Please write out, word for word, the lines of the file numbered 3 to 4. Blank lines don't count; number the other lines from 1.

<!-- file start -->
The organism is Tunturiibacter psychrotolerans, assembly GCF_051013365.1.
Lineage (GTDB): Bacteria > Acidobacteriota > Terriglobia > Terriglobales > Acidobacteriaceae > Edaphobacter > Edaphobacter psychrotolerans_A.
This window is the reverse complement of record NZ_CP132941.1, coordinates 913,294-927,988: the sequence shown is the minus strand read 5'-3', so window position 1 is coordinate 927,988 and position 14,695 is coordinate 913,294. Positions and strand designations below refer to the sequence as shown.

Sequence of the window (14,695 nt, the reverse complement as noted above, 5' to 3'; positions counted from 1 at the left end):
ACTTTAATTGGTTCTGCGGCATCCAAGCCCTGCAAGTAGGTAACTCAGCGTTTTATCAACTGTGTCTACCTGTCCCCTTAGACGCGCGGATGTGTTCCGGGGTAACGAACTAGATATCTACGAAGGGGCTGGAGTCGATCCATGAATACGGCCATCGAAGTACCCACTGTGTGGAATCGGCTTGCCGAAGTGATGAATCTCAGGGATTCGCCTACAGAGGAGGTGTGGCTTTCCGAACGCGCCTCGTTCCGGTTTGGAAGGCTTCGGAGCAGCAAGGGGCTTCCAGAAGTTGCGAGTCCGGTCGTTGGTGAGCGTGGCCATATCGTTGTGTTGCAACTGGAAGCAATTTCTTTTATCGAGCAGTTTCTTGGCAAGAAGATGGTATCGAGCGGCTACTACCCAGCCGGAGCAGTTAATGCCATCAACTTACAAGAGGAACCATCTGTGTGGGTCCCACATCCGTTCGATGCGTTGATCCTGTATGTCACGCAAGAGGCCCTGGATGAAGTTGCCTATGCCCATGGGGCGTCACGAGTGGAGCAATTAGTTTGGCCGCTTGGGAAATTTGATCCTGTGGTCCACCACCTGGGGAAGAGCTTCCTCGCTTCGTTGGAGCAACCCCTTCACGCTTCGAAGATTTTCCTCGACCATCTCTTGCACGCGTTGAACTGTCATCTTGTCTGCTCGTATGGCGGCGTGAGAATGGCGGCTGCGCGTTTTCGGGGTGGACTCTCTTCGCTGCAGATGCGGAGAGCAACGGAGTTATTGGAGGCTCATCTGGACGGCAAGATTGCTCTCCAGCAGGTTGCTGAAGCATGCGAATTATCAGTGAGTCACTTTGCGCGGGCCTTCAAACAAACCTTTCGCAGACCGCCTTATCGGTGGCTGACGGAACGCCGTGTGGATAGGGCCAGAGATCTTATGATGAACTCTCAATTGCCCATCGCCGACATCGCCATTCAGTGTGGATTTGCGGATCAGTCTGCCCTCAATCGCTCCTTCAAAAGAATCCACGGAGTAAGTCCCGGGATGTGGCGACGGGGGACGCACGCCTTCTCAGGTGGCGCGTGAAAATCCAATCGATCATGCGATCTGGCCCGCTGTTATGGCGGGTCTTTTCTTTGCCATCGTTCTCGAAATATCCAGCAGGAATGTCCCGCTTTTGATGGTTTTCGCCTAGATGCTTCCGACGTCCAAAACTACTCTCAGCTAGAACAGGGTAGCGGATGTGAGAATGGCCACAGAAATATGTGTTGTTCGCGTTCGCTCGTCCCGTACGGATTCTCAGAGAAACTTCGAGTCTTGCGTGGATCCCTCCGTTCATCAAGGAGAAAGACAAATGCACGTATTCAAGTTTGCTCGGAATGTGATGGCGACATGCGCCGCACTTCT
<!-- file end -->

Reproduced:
This window is the reverse complement of record NZ_CP132941.1, coordinates 913,294-927,988: the sequence shown is the minus strand read 5'-3', so window position 1 is coordinate 927,988 and position 14,695 is coordinate 913,294. Positions and strand designations below refer to the sequence as shown.

Sequence of the window (14,695 nt, the reverse complement as noted above, 5' to 3'; positions counted from 1 at the left end):